Formation of Stars

Interstellar space is filled with diffuse gas and dust. Relatively denser and cooler regions, up to 50 pc in diameter and with a million solar masses, are filled with molecules. In these molecular clouds, shock fronts from nearby star formations or a supernova explosion or some other global gravitational disturbance may begin the process of self‐gravitational contraction, leading to the formation of new stars. The earliest stages of pre–main sequence evolution are not directly observable, because protostars are hidden behind massive amounts of dust. Consequently, no radiation from the forming star is visible. If one could envision a protostar without the obscuring dust, theory suggests that initially a protostar would be very cool but luminous, with convection very efficiently moving gravitational energy that is released in the interior outwards to the exterior. As the object shrank, the surface area would dramatically decrease and the overall luminosity likewise decrease rapidly.

Bok globules, infrared stars, and cocoon stars

Some of these earliest stages of evolution are believed to occur in the small, dense, dark dust clouds that often are seen silhouetted against more extended regions of luminous, hot, interstellar nebulae. These are the Bok globules. Observation of radio radiation that penetrates the dust from these sites suggests that internal motions of the interstellar material are in a stage of contraction. Such an object may also be termed a cocoon star, because of the surrounding shroud of dense, opaque dust. When the dust is sufficiently warmed by radiation from the interior protostar, it in turn will radiate in the infrared. Many infrared sources are observed in regions where star formation is taking place. This stage of evolution is also termed Helmholtz contraction—one‐half of the energy released by gravitation contraction into the protostellar material results in heating, and one‐half of the energy is convected to the surface to be radiated away.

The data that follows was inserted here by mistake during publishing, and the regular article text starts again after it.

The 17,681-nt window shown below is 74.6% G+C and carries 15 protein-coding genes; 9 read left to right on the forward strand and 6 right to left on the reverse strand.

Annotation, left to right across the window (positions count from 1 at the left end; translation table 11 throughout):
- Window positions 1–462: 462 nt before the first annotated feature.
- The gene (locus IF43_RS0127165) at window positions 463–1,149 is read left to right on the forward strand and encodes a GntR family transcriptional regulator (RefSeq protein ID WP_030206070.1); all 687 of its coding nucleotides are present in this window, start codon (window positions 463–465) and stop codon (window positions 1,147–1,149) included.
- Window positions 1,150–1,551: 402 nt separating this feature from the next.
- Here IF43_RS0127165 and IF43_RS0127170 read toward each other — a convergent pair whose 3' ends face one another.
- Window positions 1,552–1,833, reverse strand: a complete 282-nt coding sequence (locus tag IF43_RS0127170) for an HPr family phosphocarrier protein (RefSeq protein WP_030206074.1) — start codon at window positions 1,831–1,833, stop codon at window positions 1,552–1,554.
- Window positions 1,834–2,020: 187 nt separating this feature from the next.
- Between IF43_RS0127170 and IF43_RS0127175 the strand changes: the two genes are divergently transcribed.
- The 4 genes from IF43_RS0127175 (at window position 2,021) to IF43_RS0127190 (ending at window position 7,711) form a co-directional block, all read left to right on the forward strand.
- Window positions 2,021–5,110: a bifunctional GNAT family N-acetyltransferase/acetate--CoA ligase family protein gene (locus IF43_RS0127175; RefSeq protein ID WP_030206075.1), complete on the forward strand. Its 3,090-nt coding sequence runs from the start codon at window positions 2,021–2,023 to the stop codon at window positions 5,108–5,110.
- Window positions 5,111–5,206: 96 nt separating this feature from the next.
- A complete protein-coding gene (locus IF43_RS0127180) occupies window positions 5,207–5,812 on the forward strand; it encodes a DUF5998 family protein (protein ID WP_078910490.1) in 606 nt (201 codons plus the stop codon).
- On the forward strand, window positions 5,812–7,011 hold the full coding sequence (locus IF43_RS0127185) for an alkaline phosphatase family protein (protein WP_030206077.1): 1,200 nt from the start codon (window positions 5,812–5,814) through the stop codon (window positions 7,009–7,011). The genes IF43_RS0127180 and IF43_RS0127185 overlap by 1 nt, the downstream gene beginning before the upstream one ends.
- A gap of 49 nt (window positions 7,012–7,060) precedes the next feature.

As the core temperature of the protostar rises, ionization of the material occurs. Photons are not absorbed as well by ionized mate‐rial, thus a transparent radiative core forms in which the energy is transported by photons. Photons, however, cannot directly move to the surface because they are continually colliding with the nuclei and electrons. In a collision, a photon's direction is changed; it is just as likely to be reflected back into the interior as not. Photons slowly drift outwards to the surface, but along the way each undergoes a tremendous number of collisions, and the time to ultimate escape is large, amounting to as long as a million years or more. At this stage the luminosity reaching the surface has declined greatly, but now starts to slowly rise as the protostar continues its contraction. The protostar's surface temperature also increases, thus it now moves parallel to the main sequence in the HR diagram (see Figure ). When the central temperature rises to about 10 6 K, the first energy generation via nuclear reactions commences. By this time the outer layers of surrounding material may be blown away, revealing a new star.

Figure 1

HR diagram showing pre–main sequence evolution for stars of different masses. The dashed line separates those stages (at right) that are hidden within dense clouds of dust and thus not directly observable from those stages (at left) that can be directly seen when the surrounding dust has been blown away and dispersed.

T Tauri variable stars